Then, you’ll be asked to interact with a computer program using only your brain. In most cases, you’ll be controlling a video game. But it’s unlike the video games you play on consoles or PCs, because the neurofeedback game would respond according to how well you can control your brain activity. For example, let’s say the game involves a car. The vehicle will only speed up when, say, you concentrate harder. When the car accelerates, you know immediately that you’re concentrating more intensely.
As you feel your way through the game, you simultaneously train your brain to increase certain brain waves that are beneficial to your mental well-being. With immediate feedback and reward, this kind of brain training is quite effective.
In other words, the therapy makes you aware of how your own brain works, and it lets you control your brain to get the thought patterns that you want.
What are the advantages of neurofeedback over other psychotherapies?
According to Dr. Siegfried Othmer of the EEG Institute, conditions like PTSD (Post-Traumatic Stress Disorder) and others require physiological therapies to remedy, not just psychological therapies. Neurofeedback deals directly with the brain, which makes it a physiological therapy. Also, according to Dr. Othmer, neurofeedback trains the brain to go back to its healthy state in ways that psychotherapies cannot.
You may think of neurofeedback therapy as replacing a broken steering wheel in your brain. With that new wheel in place, you can better “steer” your brain back towards a healthy state. That way, you will no longer fall victim to the symptoms of a dysregulated brain. Instead, you can enjoy longer periods of positive and productive mental states.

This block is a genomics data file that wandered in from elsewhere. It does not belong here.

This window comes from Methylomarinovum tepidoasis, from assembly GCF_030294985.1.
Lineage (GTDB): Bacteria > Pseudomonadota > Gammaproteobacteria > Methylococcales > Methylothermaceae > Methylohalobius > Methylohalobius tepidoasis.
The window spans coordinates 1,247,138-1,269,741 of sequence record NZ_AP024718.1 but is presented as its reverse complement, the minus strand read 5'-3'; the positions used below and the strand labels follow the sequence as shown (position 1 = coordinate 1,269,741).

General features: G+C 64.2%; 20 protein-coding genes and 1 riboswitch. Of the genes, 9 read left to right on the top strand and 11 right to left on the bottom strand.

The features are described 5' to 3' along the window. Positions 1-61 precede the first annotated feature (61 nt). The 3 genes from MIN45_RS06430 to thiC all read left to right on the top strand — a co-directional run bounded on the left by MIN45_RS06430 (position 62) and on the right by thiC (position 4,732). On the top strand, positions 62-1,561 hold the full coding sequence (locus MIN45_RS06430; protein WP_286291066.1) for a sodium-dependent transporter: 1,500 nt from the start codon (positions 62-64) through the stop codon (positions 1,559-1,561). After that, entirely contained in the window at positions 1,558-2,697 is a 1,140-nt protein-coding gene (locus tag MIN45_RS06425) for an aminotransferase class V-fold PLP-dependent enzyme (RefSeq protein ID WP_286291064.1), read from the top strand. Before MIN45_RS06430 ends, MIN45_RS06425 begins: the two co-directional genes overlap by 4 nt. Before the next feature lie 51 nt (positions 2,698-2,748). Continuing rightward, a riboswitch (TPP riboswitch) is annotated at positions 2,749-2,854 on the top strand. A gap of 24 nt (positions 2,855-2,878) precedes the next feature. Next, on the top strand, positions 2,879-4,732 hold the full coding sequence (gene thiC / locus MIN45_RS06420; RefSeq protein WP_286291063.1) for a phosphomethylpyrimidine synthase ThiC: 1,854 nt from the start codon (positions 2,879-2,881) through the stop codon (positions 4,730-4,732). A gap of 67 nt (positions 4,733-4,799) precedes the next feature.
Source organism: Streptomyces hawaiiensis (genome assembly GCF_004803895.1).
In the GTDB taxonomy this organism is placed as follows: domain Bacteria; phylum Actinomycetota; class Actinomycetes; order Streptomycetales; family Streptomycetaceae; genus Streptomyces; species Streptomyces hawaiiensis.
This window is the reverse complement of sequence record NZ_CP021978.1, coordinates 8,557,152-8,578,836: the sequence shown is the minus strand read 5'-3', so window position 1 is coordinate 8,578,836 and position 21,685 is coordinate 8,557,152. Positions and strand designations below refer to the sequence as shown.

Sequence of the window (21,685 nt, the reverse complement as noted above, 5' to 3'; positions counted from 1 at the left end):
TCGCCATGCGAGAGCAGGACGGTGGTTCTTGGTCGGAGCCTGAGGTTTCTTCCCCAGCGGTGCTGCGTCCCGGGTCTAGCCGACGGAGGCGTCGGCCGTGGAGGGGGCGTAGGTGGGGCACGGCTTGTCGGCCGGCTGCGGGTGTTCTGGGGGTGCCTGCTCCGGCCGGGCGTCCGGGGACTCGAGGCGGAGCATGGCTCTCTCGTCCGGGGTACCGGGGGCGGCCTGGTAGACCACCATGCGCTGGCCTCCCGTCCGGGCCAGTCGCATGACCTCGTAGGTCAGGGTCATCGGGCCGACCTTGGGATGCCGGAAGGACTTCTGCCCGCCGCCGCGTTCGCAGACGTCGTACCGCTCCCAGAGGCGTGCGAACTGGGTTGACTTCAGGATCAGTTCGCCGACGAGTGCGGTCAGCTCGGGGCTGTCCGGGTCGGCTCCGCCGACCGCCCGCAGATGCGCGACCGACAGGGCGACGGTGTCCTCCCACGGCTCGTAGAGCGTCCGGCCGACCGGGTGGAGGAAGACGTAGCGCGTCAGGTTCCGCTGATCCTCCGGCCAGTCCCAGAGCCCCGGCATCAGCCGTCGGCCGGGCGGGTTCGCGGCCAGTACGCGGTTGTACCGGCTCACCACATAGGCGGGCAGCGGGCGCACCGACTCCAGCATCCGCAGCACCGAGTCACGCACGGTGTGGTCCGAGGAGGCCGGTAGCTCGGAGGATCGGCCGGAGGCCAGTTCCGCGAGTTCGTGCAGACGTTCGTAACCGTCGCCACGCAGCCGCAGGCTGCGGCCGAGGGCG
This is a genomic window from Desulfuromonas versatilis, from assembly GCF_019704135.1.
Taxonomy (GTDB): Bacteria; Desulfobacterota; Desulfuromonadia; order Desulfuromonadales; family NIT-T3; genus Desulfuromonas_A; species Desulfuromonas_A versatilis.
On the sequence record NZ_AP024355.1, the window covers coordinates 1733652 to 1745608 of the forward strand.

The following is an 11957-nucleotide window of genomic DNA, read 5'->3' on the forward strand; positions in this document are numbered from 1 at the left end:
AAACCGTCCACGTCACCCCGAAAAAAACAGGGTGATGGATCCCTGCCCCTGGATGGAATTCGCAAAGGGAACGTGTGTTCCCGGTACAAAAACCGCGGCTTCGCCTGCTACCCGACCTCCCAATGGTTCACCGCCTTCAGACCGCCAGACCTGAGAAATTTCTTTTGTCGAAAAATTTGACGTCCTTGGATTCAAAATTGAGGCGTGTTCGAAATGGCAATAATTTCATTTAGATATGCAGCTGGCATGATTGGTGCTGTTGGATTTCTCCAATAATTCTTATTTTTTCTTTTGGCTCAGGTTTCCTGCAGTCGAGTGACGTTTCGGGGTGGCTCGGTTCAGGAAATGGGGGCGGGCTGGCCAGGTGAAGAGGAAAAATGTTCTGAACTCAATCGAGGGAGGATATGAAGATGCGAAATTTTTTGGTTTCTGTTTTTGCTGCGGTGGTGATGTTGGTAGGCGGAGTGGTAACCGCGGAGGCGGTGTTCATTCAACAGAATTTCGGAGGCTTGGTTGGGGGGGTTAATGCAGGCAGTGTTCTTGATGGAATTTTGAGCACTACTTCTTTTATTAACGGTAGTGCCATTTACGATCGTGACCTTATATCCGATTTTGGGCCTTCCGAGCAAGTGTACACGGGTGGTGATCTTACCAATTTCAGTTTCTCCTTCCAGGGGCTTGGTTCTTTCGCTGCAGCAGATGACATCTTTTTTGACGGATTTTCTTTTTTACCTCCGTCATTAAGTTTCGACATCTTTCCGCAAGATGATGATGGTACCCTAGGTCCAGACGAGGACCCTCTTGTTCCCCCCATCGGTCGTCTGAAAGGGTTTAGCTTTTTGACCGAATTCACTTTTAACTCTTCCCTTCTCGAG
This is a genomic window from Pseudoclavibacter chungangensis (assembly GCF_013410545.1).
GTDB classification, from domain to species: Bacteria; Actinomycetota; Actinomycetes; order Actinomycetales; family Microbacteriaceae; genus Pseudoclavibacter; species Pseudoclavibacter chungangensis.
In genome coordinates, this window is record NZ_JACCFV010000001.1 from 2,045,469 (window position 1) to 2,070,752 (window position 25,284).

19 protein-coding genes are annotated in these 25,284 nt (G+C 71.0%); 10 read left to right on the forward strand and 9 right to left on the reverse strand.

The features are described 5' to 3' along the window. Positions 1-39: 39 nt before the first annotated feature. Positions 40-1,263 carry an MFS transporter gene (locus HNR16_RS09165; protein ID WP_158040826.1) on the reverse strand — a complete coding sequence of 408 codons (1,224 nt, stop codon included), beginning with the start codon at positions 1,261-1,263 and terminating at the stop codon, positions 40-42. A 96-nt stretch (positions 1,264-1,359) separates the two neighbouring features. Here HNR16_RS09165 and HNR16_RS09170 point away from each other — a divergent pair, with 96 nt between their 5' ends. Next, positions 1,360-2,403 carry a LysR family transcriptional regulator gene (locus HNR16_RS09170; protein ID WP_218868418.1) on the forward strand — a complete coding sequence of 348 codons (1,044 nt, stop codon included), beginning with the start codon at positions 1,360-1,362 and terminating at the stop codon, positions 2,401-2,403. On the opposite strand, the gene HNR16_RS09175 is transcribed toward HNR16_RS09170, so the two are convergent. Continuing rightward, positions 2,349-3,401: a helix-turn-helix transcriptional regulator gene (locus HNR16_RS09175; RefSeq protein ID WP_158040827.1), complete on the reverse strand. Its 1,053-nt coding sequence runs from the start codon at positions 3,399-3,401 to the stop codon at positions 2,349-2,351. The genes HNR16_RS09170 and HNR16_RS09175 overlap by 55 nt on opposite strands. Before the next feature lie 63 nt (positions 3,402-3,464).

Because many neurofeedback therapies use games for brain training, it can also be a fun experience. In fact, many patients have said that the sessions are enjoyable. Not only do they get to “play a game,” but they also help their brains recover from the effects of addiction and other mental health conditions.
How does neurofeedback therapy help with addiction recovery?
According to the National Institute on Drug Abuse, addiction is a form of brain disease. As such, treatments that deal with the brain, including neurofeedback therapy, are useful in addressing addictions.
Addictive substances hijack the brain, making you behave in ways that you normally would not. Over time, as you keep taking drugs, they will cause changes in your brain’s structure and function, locking you into a cycle of addiction. Because of these changes in your brain, you would often find it very hard to control drug-seeking behaviors.
Through neurofeedback therapy, your therapist can map your brain and find out which areas have abnormal activity. Any areas that are inactive, underactive, and overactive can then be trained to go back to normal. As different substances have varying effects on the brain, neurofeedback sessions can be customized based on your specific needs, targeting those areas of your brain that need help.
Neurofeedback therapy is not meant to be used alone. Usually, when you’re in addiction recovery, this therapy is used along with others. That way, you have better chances of living a drug-free lifestyle later on.